Some had wheels which turned, but these needed to be pushed or pulled. A few of the early 19th-century push toy rails were made from tinplate, such as the big, durable, stylized locomotive toys in the U.S., that were painted gold and red and decorated with hearts and flowers. train model kits build
Around 1875, technological improvements in materials and manufacturing enabled tin to be stamped, cut, wrapped, and lithographed faster than ever before.
Toy trains were altered when Märklina German company that specialized in doll house accessories, sought to make an equal toy for boys where a constant revenue stream could be ensured by selling add-on accessories for decades after the first purchase. Along with boxed sets comprising a train and track, Märklin offered additional track, rolling stock, and buildings offered separately, creating the predecessor to the modern model train layout featuring scenery and buildings in addition to an operating train.
Electric trains followed, with the first appearing in 1897, produced from the U.S. firm Carlisle & Finch. As home use of electricity became more prevalent from the early 20th century, electrical trains gained popularity and as time went on, these electrical trains grew in sophistication, gaining lighting, the ability to change direction, to emit a whistling noise, to smoke, to remotely couple and uncouple cars as well as load and unload freight. Toy trains by the first half of the 20th century were often made of lithographed tin; later trains were often made mostly of plastic.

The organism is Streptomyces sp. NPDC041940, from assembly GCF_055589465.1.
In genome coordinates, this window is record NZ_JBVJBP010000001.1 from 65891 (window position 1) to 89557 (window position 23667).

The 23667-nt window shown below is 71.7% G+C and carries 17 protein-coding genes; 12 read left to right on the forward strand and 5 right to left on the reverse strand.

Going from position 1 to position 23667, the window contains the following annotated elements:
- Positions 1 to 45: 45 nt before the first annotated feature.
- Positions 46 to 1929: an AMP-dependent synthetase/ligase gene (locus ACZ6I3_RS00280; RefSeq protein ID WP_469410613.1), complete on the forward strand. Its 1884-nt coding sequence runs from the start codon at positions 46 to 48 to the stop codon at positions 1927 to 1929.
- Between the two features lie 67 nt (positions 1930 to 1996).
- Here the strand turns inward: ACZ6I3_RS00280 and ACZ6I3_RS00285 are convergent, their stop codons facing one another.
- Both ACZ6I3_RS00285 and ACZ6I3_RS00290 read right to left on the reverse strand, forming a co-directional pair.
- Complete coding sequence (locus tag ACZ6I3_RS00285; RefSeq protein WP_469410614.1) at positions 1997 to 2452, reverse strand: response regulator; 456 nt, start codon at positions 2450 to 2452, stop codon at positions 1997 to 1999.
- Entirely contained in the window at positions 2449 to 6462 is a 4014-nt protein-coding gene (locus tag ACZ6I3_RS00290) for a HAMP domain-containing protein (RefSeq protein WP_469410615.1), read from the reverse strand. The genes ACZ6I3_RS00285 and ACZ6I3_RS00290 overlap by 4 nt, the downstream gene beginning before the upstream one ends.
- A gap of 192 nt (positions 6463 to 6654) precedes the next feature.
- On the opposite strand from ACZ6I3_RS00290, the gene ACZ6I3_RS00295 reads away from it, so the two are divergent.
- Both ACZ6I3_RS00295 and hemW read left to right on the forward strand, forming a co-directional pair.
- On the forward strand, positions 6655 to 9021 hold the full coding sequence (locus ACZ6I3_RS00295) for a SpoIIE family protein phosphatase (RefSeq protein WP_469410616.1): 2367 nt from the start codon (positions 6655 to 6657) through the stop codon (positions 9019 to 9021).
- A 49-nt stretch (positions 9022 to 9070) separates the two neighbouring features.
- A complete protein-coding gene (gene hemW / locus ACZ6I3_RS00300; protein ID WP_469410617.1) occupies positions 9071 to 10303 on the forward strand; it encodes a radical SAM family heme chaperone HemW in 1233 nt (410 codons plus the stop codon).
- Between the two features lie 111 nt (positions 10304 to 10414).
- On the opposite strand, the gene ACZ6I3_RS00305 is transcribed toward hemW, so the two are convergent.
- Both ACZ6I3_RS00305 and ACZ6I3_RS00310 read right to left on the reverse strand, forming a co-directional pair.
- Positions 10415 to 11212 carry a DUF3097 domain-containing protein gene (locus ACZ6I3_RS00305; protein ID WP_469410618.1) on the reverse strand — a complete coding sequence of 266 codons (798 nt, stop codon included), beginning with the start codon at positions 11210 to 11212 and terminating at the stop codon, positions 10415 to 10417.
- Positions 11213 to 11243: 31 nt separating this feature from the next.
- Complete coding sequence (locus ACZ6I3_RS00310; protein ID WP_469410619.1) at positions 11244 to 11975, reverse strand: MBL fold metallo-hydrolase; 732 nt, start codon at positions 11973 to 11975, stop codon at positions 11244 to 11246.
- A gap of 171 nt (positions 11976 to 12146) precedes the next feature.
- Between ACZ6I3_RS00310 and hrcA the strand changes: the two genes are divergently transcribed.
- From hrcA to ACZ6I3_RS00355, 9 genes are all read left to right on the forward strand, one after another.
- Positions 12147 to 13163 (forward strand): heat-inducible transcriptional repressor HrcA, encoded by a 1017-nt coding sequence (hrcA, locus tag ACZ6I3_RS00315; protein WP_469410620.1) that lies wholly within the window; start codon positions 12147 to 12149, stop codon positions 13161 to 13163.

Before the 1950s, there was little differentiation between toy trains and model railroads–model railroads were toys by definition. Pull toys and wind-up trains were marketed towards children, while electrical trains were marketed towards teens, particularly teenaged boys. Consumer interest in trains as toys waned in the late 1950s, but has experienced resurgence since the late 1990s due in large part to the popularity of Thomas the Tank Engine.
Today, S gauge and O gauge railroads are still considered toy trains by their own adherents and are often accessorized with semi-scale model buildings by Plasticville or K-Line (who owns the rights to the Plasticville-like buildings produced by Marx in the 1950s into the 1970s). However, due to their high price, one is more inclined to find an HO scale or N scale train set in a toy shop than a O scale collection.
Many modern electrical toy trains contain sophisticated electronics that emit digitized sound effects and permit the operator to safely and easily run several remote control trains on a single loop of course. In recent years, many toy train operators may operate a train with a TV camera in the front of the motor and hooked up to a screen, such as computer monitor. This will show an image, like that of a real (smaller size) railroad.
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